Best Cheap Ribbon Mic Choices
In this guide, you’ll learn about ribbon mics and be presented with a list of the best cheap ribbon mics around. Buying a decent ribbon mic used to be a very expensive endeavor, but in the age of bedroom recording, the number of cheap options available to you is growing every day.
Ribbon mics are unique in their principal of operation, which is quite different from condenser mics. Their typical bidirectional polar pattern is tricky to work with, but once mastered can prove to be extremely useful in capturing ambient room acoustics along with the main sound source. If you’re in a hurry, check out our top picks. And don’t forget to listen to some audio samples to get an idea of how each one sounds!
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Last Updated: January 30th, 2020
In a Hurry? Here’s Our Top 3
8 of the Best Cheap Ribbon Mic Choices
sE Electronics X1R
Avantone Pro CR-14
MXL R144 (Best Cheap Ribbon Mic – Top Pick)
Nady RSM-5 (Best Cheap Ribbon Mic – Top Pick)
Cascade Fat Head BE (Best Cheap Ribbon Mic – Top Pick)
Sterling Audio ST170
How To Pick The Best Cheap Ribbon Mic
A list of the best cheap ribbon mics wouldn’t be complete without some tips on how to pick one. We want to make sure you choose the best cheap ribbon mic for your budget and situation. Here’s some additional advice and things to consider before you make a choice.
Treat Your Room First!
Before jumping in to a purchase, make sure your room is properly treated to cut back on excessive or undesirable noise. With the ability to record the back and front of the stereo field, you’re also recording the spatial environment in which source is located. That’s why it’s so important to make sure that your recording space is well-treated.
If you’re building a home studio, there are acoustic treatment kits available online that have everything you’ll need to reduce room reflections and noise. These kits are pretty expensive.
If you’re tight on cash, spot treatment with foam bass traps and panels will make a smaller difference. Make sure you go with at least 2″ thick on the foam panels. You can use spray adhesive to glue them to a cardboard panel, and then mount the entire thing to your walls with nails.
Pay Attention to Character
Modern ribbon microphones are generally built to provide a vintage sound, and to reproduce the harmonics and spatial nuances of their ancestors. Manufacturers focus on character.
When you’re choosing the best cheap ribbon mic that’s best suited for your goals, make sure you´re focusing on the mic’s personality rather than general fidelity. Unlike some condenser mics, where the goal is a completely flat response, the ribbon mic can be used to color your sound and add warmth when mixed in with other microphones on the same source.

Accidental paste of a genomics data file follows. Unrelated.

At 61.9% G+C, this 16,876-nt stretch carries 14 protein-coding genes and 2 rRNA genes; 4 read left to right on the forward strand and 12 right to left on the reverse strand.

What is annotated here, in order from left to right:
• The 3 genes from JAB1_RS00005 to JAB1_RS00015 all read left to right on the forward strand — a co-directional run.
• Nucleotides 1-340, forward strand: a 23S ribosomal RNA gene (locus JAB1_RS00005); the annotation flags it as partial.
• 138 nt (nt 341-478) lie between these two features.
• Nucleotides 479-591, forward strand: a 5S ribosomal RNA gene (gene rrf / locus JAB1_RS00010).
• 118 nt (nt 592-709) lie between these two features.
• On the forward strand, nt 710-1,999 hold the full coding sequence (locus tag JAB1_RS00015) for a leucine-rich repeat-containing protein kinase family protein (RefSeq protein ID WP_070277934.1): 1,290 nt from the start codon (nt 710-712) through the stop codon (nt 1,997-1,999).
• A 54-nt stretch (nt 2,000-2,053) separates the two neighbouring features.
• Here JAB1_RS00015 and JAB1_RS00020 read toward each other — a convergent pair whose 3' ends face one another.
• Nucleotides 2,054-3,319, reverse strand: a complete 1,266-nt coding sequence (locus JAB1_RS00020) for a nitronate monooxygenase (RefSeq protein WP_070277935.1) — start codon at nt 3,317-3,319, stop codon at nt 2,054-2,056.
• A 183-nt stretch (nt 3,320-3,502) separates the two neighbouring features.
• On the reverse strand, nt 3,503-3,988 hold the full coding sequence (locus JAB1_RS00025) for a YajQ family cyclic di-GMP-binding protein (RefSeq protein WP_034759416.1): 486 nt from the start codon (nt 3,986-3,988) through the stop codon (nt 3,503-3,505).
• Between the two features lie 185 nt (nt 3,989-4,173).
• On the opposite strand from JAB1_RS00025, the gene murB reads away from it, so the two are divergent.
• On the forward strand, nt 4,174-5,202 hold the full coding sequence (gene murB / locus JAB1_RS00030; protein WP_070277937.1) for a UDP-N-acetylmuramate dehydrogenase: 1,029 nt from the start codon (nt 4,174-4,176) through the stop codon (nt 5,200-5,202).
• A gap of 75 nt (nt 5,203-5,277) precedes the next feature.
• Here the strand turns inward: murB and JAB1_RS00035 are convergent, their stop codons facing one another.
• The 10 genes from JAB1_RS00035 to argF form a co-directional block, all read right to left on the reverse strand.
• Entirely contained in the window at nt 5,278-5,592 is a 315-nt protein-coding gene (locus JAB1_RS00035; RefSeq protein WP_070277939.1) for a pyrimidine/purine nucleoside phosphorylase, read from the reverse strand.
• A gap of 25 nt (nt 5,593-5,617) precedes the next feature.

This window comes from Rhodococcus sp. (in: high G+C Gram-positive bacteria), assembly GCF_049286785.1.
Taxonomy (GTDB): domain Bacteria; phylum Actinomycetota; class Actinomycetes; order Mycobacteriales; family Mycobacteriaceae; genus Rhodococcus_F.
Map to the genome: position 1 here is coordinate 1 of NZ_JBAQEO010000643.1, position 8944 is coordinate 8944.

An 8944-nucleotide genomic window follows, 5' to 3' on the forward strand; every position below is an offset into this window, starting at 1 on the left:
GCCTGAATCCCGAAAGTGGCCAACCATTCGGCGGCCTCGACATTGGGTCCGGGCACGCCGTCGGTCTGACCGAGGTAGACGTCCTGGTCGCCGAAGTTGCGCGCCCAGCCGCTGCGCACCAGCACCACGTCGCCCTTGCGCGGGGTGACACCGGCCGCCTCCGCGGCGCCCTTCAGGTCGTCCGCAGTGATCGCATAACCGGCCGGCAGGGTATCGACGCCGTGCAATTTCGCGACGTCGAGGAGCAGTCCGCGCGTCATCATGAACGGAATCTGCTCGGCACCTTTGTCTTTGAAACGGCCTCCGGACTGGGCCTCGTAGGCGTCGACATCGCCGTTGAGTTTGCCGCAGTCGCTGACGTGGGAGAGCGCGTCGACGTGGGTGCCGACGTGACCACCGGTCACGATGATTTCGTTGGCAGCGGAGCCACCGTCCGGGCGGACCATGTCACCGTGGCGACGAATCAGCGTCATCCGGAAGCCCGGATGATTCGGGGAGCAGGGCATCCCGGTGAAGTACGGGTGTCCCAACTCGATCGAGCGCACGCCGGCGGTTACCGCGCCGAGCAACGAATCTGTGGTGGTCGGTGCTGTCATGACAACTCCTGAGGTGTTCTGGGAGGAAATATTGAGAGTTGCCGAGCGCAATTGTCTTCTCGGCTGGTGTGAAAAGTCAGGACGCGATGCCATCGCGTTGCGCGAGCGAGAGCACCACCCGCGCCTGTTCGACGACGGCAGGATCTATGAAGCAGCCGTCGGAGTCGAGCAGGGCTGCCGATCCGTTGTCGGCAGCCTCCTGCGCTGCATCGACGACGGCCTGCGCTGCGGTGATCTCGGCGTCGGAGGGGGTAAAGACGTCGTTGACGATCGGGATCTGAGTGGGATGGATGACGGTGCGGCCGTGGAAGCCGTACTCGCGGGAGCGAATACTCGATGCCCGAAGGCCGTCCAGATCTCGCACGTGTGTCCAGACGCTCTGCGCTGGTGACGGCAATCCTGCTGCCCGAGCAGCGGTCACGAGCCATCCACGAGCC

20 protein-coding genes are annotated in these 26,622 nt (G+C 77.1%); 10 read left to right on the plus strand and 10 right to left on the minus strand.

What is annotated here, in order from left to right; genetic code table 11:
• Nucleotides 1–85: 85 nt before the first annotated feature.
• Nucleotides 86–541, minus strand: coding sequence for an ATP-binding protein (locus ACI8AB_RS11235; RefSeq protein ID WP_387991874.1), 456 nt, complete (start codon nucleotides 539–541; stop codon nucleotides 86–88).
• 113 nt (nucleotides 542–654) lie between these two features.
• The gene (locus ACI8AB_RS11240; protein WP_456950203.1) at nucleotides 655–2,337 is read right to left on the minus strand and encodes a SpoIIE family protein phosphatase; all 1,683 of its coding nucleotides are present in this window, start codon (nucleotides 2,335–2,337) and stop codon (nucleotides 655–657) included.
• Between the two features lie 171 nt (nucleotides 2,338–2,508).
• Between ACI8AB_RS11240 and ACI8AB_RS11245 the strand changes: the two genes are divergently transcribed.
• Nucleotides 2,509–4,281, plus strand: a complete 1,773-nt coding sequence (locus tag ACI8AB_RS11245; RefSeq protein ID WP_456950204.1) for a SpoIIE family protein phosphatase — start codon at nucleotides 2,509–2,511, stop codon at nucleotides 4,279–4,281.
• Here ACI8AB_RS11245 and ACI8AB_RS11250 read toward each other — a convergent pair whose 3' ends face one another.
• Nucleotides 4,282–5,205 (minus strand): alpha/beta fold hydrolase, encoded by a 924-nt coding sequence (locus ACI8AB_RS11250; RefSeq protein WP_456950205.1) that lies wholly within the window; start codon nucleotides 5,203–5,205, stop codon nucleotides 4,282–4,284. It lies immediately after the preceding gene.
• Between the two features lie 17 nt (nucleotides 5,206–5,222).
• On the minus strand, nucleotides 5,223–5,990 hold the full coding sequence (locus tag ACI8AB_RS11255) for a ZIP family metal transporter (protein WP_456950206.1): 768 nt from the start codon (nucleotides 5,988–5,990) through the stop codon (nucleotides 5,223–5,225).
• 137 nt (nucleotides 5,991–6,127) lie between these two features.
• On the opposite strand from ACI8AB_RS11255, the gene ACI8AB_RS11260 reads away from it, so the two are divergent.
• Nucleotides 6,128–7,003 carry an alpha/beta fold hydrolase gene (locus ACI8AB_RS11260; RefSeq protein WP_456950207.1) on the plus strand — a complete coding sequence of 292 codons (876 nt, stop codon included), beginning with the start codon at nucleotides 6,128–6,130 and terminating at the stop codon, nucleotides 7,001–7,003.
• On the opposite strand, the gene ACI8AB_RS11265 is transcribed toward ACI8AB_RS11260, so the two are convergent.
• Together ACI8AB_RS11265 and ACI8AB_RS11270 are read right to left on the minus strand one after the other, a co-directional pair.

Search for Sounds
The best way to get a feel for a mic’s character is by using it yourself. This isn’t always practical, but thanks to the internet, you can get pretty good idea by listening to recordings and comparisons done by others. We advise that you look for samples that are related to your goal.
If you’re an electric guitar player, make sure you’re listening to amped guitar samples. If you’re looking for a ribbon mic to record vocals, start by trying to find samples that are within your vocal range and register.
Active vs. Passive
One of the most important considerations lies in the circuitry of your ribbon mic. Active ribbons are a new development and have internal amplifiers that make them more versatile. You can plug an active ribbon mic into an audio interface without causing issues. They do require phantom power, but most modern interfaces, even the budget and entry-level models, have that capability already. Active ribbon mics are also cheaper overall when you factor in the cost of an amp.
Passive ribbon mics do not have an internal amplifier, and they require a dedicated, impedance-matched preamp in order to achieve a workable signal level. If you’re not ready to spend extra money on a preamp and you desire versatility, active ribbons are the better choice.
Choosing a Preamp for Your Passive Ribbon Mic
Passive ribbon mics have a very low sensitivity, and therefore low signal output levels. To get the most out of your passive ribbon mic, we suggest using a preamp to boost the signal levels. Pay attention to the following parameters when searching for a mic preamp:
- Gain: Your preamp should have at least 60 dB of clean gain. If you’re recording very quiet sounds, 70 dB or more is recommended.
- Preamp input impedance: Your preamp needs a high enough impedance as to not restrict the movement of the ribbon. Restricted movement will make the mic even quieter, requiring even more gain and opening up the potential for added noise. On top of this, your bass response will be effected and the mic will sound weak and dull.In the list of mic specs, you’ll see “recommended load impedance” or “rated load impedance.” It’s typically 5 to 10 times the mic output impedance, and this is the number you should shoot for for your preamp input impedance.
Again, if you’re using an active ribbon mic, a dedicated and matched preamp is not a requirement. Active ribbon mics were designed to work well on a variety of preamps, making them good for touring bands and musicians.
Why Use a Ribbon Mic?
Even the best cheap ribbon mics have a unique design that allows for an even more unique signature sound. They’re great for stereo recording, they’re extremely versatile, and they’re often described as the most “natural” sounding microphones out there.
Smooth high-end, warm darkness, & excellent transient response
The treble roll-off in most ribbon mics can help tame even the shrillest of sounds. Great applications in this sense are miking drum overheads and harsh guitar cabinets.